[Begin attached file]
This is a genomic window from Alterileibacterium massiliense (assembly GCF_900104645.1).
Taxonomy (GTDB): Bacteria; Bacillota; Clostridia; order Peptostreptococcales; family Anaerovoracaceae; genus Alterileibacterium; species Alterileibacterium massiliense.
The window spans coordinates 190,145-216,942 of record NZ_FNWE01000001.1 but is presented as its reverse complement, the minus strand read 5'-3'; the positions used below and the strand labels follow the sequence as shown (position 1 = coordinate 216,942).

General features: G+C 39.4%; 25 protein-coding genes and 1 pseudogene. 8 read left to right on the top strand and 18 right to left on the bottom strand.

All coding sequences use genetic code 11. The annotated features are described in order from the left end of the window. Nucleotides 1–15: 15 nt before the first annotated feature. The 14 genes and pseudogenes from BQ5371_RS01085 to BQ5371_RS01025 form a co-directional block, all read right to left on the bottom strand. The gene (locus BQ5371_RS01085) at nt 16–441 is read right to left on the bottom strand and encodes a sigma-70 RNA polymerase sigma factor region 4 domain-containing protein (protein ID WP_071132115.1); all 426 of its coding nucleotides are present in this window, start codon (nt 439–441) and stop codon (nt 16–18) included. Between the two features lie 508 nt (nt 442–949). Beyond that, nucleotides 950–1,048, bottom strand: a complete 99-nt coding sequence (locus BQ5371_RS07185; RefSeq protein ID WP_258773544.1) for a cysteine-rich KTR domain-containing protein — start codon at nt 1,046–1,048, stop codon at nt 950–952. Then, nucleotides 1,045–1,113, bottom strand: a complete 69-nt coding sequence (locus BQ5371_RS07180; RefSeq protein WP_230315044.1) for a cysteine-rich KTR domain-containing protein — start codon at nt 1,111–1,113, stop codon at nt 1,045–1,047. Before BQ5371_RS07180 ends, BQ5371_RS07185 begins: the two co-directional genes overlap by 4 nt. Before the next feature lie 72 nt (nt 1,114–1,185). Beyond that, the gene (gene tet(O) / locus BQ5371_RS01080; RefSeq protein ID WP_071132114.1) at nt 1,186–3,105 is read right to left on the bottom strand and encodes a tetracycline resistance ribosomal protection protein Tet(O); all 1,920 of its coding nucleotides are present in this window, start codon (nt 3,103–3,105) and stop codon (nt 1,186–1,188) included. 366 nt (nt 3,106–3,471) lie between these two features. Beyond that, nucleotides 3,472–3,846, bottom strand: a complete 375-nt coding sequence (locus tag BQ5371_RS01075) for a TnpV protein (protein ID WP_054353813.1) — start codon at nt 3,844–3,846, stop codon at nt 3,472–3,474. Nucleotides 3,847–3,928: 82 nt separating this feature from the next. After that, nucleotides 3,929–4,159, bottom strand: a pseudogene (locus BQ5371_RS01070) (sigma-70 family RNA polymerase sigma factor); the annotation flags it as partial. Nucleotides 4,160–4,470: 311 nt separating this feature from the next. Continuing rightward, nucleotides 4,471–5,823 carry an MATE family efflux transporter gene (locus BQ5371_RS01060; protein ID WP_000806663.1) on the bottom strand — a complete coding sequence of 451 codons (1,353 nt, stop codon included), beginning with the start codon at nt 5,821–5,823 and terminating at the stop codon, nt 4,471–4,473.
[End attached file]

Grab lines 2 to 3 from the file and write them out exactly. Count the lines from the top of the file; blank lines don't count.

Taxonomy (GTDB): Bacteria; Bacillota; Clostridia; order Peptostreptococcales; family Anaerovoracaceae; genus Alterileibacterium; species Alterileibacterium massiliense.
The window spans coordinates 190,145-216,942 of record NZ_FNWE01000001.1 but is presented as its reverse complement, the minus strand read 5'-3'; the positions used below and the strand labels follow the sequence as shown (position 1 = coordinate 216,942).